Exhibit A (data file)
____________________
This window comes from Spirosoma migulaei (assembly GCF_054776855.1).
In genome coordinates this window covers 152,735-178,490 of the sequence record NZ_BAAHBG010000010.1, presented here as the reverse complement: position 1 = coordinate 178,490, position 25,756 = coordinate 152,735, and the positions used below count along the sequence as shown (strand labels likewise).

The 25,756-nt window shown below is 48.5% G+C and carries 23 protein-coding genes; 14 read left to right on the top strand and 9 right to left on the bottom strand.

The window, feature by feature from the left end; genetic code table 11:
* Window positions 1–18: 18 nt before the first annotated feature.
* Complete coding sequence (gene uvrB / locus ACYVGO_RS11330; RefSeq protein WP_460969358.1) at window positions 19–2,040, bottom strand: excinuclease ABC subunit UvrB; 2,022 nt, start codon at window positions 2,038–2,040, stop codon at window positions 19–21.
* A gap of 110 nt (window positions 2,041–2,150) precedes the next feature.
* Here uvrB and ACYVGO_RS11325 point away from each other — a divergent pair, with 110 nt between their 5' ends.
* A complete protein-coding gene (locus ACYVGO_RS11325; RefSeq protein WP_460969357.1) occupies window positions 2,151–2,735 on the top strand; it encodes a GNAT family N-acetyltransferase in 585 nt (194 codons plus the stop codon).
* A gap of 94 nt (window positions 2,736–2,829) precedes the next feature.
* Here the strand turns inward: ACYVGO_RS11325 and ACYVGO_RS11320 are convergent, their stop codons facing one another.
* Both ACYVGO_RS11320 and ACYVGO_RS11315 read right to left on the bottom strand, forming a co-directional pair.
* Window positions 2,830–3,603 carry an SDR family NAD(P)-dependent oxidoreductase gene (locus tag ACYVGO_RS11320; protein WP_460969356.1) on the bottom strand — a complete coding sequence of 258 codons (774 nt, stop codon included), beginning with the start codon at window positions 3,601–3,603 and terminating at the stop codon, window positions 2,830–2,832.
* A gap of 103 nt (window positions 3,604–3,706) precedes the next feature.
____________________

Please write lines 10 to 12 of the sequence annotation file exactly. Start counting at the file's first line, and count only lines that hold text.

* A gap of 94 nt (window positions 2,736–2,829) precedes the next feature.
* Here the strand turns inward: ACYVGO_RS11325 and ACYVGO_RS11320 are convergent, their stop codons facing one another.
* Both ACYVGO_RS11320 and ACYVGO_RS11315 read right to left on the bottom strand, forming a co-directional pair.